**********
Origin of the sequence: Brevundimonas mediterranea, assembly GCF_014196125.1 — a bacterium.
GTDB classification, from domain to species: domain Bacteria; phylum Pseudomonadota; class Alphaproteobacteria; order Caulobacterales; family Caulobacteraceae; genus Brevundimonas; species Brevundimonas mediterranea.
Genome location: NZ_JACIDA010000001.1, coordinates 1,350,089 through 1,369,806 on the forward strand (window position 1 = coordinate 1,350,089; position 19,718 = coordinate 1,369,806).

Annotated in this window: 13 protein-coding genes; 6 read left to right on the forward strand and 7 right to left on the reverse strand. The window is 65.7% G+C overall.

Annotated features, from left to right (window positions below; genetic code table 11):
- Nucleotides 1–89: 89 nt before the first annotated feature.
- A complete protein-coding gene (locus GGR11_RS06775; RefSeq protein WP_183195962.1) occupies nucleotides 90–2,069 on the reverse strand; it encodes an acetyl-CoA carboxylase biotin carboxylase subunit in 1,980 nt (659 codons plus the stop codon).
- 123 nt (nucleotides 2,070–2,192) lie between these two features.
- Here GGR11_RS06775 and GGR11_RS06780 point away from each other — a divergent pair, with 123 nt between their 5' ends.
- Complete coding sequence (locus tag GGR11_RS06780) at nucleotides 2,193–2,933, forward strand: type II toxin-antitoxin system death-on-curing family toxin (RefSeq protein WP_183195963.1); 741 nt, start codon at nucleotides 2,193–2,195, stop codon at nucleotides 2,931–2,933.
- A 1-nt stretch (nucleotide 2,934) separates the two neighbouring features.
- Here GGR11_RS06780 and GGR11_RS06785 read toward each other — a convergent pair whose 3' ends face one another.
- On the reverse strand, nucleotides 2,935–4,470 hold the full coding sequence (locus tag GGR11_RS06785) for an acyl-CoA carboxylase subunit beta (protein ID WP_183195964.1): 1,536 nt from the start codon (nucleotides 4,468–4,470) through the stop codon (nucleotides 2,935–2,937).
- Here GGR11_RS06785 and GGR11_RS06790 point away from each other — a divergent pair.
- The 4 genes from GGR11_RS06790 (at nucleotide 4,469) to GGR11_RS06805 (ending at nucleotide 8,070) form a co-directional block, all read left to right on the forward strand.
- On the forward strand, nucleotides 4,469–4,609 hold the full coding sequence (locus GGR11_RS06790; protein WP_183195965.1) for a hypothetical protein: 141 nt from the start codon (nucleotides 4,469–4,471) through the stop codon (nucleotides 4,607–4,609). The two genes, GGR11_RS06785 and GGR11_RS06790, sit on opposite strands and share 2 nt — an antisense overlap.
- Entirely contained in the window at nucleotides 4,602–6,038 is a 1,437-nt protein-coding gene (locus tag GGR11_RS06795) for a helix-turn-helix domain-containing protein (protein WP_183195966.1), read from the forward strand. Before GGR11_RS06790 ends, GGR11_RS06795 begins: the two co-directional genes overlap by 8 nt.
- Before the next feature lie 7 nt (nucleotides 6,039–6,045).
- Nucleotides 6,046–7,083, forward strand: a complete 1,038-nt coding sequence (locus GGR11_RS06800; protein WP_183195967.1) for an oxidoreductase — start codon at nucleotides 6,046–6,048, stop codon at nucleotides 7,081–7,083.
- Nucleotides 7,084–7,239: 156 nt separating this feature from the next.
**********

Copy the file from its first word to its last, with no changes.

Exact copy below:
Origin of the sequence: Brevundimonas mediterranea, assembly GCF_014196125.1 — a bacterium.
GTDB classification, from domain to species: domain Bacteria; phylum Pseudomonadota; class Alphaproteobacteria; order Caulobacterales; family Caulobacteraceae; genus Brevundimonas; species Brevundimonas mediterranea.
Genome location: NZ_JACIDA010000001.1, coordinates 1,350,089 through 1,369,806 on the forward strand (window position 1 = coordinate 1,350,089; position 19,718 = coordinate 1,369,806).

Annotated in this window: 13 protein-coding genes; 6 read left to right on the forward strand and 7 right to left on the reverse strand. The window is 65.7% G+C overall.

Annotated features, from left to right (window positions below; genetic code table 11):
- Nucleotides 1–89: 89 nt before the first annotated feature.
- A complete protein-coding gene (locus GGR11_RS06775; RefSeq protein WP_183195962.1) occupies nucleotides 90–2,069 on the reverse strand; it encodes an acetyl-CoA carboxylase biotin carboxylase subunit in 1,980 nt (659 codons plus the stop codon).
- 123 nt (nucleotides 2,070–2,192) lie between these two features.
- Here GGR11_RS06775 and GGR11_RS06780 point away from each other — a divergent pair, with 123 nt between their 5' ends.
- Complete coding sequence (locus tag GGR11_RS06780) at nucleotides 2,193–2,933, forward strand: type II toxin-antitoxin system death-on-curing family toxin (RefSeq protein WP_183195963.1); 741 nt, start codon at nucleotides 2,193–2,195, stop codon at nucleotides 2,931–2,933.
- A 1-nt stretch (nucleotide 2,934) separates the two neighbouring features.
- Here GGR11_RS06780 and GGR11_RS06785 read toward each other — a convergent pair whose 3' ends face one another.
- On the reverse strand, nucleotides 2,935–4,470 hold the full coding sequence (locus tag GGR11_RS06785) for an acyl-CoA carboxylase subunit beta (protein ID WP_183195964.1): 1,536 nt from the start codon (nucleotides 4,468–4,470) through the stop codon (nucleotides 2,935–2,937).
- Here GGR11_RS06785 and GGR11_RS06790 point away from each other — a divergent pair.
- The 4 genes from GGR11_RS06790 (at nucleotide 4,469) to GGR11_RS06805 (ending at nucleotide 8,070) form a co-directional block, all read left to right on the forward strand.
- On the forward strand, nucleotides 4,469–4,609 hold the full coding sequence (locus GGR11_RS06790; protein WP_183195965.1) for a hypothetical protein: 141 nt from the start codon (nucleotides 4,469–4,471) through the stop codon (nucleotides 4,607–4,609). The two genes, GGR11_RS06785 and GGR11_RS06790, sit on opposite strands and share 2 nt — an antisense overlap.
- Entirely contained in the window at nucleotides 4,602–6,038 is a 1,437-nt protein-coding gene (locus tag GGR11_RS06795) for a helix-turn-helix domain-containing protein (protein WP_183195966.1), read from the forward strand. Before GGR11_RS06790 ends, GGR11_RS06795 begins: the two co-directional genes overlap by 8 nt.
- Before the next feature lie 7 nt (nucleotides 6,039–6,045).
- Nucleotides 6,046–7,083, forward strand: a complete 1,038-nt coding sequence (locus GGR11_RS06800; protein WP_183195967.1) for an oxidoreductase — start codon at nucleotides 6,046–6,048, stop codon at nucleotides 7,081–7,083.
- Nucleotides 7,084–7,239: 156 nt separating this feature from the next.